Harvest should now be complete and reflections are being made on what worked and what didn’t for producing the crop. Now is a time to consider what changes can be made to help minimize risk for the next crop. One of the first risks we can help minimize is planting depth as it relates to soil texture (Figure 1). Targeting the proper depth based on the soil texture can help maximize emergence uniformity, root development, and other factors that can affect potential yield.
Following one metric on planting depth can be detrimental to the end of season results. Factors to consider include soil texture, moisture, temperature, timing, and the weather forecast. The rule of thumb for seed placement for most of the Corn Belt is 2 inches deep. This rule of thumb is just that, a rule of thumb. You may not see the worst results, but you will also not see the best results.
The first factor to consider when determining seed placement is soil texture. In fine textured soil (clay), seed placement should be on the shallow end of the depth range (1.75 to 2 inches in optimal field conditions). Fine textured soils tend to stay a little wetter, shrink when dry, are more susceptible to compaction, and carry higher risk of crusting. In fine textured soils, it’s imperative to wait until the time is right so we can get the seed placement a little deeper with reduced problems.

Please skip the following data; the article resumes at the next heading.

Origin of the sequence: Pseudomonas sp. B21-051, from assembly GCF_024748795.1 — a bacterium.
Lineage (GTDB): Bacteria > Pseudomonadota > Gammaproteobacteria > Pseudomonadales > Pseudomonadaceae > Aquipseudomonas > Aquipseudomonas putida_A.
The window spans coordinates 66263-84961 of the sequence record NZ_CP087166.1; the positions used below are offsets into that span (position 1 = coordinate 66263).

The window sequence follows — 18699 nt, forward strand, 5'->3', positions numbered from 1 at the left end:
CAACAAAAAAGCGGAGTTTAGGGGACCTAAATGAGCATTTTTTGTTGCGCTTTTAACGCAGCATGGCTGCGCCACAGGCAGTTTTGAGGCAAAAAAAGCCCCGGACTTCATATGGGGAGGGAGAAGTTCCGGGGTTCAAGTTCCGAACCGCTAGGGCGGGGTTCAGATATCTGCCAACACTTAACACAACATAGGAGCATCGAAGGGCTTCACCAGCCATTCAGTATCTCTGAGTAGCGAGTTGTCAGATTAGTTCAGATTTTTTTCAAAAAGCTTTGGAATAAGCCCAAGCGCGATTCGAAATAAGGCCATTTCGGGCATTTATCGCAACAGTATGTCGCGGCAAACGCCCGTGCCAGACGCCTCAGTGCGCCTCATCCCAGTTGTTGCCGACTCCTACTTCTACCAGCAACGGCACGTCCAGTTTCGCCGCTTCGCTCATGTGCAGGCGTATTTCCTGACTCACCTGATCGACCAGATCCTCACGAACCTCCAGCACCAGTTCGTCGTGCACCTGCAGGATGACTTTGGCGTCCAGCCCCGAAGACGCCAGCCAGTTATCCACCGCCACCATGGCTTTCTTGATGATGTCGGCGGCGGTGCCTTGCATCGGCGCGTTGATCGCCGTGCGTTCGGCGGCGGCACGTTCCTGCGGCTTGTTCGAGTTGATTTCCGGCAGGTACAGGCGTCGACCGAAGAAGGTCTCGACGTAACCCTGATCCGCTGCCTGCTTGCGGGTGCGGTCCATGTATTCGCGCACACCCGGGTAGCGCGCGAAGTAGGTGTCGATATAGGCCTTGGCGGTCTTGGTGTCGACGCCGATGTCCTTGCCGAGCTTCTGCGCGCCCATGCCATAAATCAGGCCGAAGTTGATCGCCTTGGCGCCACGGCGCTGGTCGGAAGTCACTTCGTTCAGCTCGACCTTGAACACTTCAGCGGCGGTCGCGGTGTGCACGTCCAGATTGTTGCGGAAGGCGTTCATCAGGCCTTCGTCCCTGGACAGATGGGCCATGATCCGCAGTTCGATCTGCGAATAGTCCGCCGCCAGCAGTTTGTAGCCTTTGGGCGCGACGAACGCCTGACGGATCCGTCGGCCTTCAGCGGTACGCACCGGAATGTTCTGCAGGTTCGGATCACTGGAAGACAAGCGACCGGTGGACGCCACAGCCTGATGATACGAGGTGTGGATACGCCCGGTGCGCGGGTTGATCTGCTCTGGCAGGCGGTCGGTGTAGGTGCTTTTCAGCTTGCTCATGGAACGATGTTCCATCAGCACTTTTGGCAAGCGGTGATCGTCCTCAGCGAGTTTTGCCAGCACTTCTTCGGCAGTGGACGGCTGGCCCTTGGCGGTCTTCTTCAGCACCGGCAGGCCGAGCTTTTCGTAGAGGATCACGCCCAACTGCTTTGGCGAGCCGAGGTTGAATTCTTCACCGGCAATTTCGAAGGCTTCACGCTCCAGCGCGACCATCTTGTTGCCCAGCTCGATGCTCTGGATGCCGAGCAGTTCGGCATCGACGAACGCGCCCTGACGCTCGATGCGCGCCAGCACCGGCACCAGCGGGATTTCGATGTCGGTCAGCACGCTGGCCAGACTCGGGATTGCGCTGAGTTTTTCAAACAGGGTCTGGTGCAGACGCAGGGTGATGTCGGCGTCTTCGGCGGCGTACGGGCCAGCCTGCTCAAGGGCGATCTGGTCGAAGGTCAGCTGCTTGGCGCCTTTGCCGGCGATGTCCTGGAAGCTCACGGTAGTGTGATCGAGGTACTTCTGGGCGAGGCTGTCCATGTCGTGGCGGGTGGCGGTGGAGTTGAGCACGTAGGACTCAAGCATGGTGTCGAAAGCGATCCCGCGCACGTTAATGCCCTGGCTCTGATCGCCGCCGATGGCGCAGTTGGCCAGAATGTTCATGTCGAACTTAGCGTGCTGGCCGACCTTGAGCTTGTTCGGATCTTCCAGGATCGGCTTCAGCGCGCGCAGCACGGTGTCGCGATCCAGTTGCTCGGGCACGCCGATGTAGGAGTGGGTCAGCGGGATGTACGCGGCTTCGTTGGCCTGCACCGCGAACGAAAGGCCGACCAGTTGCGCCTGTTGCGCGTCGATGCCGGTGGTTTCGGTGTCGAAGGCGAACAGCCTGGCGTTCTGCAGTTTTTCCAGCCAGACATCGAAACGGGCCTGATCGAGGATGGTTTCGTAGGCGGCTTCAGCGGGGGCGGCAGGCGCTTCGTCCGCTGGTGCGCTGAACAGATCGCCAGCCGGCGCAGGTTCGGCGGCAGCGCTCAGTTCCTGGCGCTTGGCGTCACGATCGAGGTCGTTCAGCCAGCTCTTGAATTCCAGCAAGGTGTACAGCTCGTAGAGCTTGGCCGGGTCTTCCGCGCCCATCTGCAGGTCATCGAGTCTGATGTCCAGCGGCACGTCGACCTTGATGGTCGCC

In moderate textured soils (silt to loam), staying 2 to 2.5 inches deep in optimal field conditions should be the goal. These soils are less susceptible to compaction which helps allow for achieving the ideal planting depth.
In course textured soils (sandy), planting a little deeper from 2.5 to 3 inches in optimal field conditions should be the goal. In coarse soils, moisture levels are usually lower in the soil profile and there is not a good soil structure for roots to become established.
Figure 1. Shallow planted seeds (left), measuring seeding depth (center), and uneven emergence from shallow planting (right).
Research has shown 2 to-2.5 inches is the ideal planting depth in a perfect year for plant emergence and development throughout the year. Stated above are basic rules for planting depth in ideal field conditions. Depending on field moisture, temperature, and other factors, planting depths may need to be adjusted. Regardless of soil texture and field conditions, seeds should not be placed shallower than 1.5 inches as this can lead to emergence and development issues throughout the year. If conditions are dry, planting a little deeper may be necessary to reach some moisture. There has been more harm in planting too shallow than too deep.
Elmore, R. 2013. Corn planting FAQs. Integrated Crop Management. ICM News. Iowa State University. https://crops.extension.iastate.edu/cropnews/2013/04/corn-planting-faqs
Luce, G.A. 2016. Optimum corn planting depth – “Don’t plant your corn too shallow”. Integrated Pest Management. University of Missouri. https://ipm.missouri.edu/cropPest/2016/4/Optimum_Corn_Planting_Depth-Dont_Plant_Your_Corn_Too_Shallow/
ALWAYS READ AND FOLLOW PESTICIDE LABEL DIRECTIONS. Performance may vary, from location to location and from year to year, as local growing, soil and weather conditions may vary. Growers should evaluate data from multiple locations and years whenever possible and should consider the impacts of these conditions on the grower’s fields.
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